Where Dead Voices Gather:”Indian War Whoop” is an energetic up-tempo number. It features the sound of Rozelle Ming’s stomping feet (a sound that gave the Pep-Steppers their name). Rozelle had initially declined to stomp her feet during the recording session, fearing that the sound would get in the way of the music. Producer Ralph Peer is credited with insisting on the sound of stomping feet. In his notes, Smith points out that the sound of drumming feet is rare outside of religious music. This number is the second on the “Social Music” volume to feature the sound of the human voice. The voice likely belongs to Hoyt Ming, although the higher voice may be Rozelle’s. In his notes, Smith remarks that the title “Indian War Whoop” was not indicative of any Native American influence, but rather “Romanticism akin to that of ‘western’ movies.” Hoyt Ming’s fiddling is wild and (possibly deliberately) primitive. A version of “Indian War Whoop” was recorded by the late John Hartford for inclusion in the Coen Brother’s O Brother, Where Art Thou? The song is used in scene in which a mob is carrying off gangster George “Babyface” Nelson (Michael Badalucco).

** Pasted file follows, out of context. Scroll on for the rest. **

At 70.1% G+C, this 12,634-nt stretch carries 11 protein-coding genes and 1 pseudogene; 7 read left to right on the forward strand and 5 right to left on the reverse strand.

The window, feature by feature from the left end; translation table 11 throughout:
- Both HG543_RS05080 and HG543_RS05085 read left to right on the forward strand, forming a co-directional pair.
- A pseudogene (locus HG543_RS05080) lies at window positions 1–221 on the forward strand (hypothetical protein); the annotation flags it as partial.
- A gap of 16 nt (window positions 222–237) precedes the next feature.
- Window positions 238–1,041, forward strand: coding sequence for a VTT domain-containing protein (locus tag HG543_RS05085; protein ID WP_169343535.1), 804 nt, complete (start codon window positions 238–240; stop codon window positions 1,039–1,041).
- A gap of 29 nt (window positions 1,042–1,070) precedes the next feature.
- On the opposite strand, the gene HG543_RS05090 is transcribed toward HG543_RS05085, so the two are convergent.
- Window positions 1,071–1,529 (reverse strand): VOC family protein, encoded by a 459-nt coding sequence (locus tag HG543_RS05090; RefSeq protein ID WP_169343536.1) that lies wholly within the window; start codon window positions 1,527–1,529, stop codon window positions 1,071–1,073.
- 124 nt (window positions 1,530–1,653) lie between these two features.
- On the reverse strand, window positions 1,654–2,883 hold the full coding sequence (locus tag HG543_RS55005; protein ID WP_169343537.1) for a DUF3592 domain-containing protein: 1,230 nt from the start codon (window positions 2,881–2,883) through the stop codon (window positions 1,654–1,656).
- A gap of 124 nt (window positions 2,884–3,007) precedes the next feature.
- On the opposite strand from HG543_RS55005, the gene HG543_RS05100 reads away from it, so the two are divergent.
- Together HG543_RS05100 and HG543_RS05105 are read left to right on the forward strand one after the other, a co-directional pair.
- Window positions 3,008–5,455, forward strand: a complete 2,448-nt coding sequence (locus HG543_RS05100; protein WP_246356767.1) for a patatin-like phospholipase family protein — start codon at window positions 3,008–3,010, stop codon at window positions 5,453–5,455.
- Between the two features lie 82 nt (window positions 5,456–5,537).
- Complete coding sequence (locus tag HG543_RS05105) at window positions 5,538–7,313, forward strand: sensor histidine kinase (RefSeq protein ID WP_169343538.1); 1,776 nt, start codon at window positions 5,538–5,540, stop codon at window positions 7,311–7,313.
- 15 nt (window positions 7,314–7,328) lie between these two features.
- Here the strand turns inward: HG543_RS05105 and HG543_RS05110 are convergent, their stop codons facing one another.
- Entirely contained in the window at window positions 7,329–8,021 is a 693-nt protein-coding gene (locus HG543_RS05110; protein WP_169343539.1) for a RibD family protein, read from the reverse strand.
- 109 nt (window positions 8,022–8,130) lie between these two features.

Wikipedia: It was conceived as a song that sponge divers would sing when traveling with their caïque boats across the seas. The song’s lyricscontain words of encouragement and the opportunity awaiting the crew.
One of the most notable recordings is that performed by Pantelis Ginis, a Kalymnian sponge diver captain, who, in his version, is making a reference to another respected diver captain, Manolis (Emmanuel) Theodosiou, whose nickname was ‘Kobalis’. Ginis, in his version, relates the time Kobalis walked into a coffee shop where Ginis was singing Darla dirladada.
Featured photo from Rodiaki.gr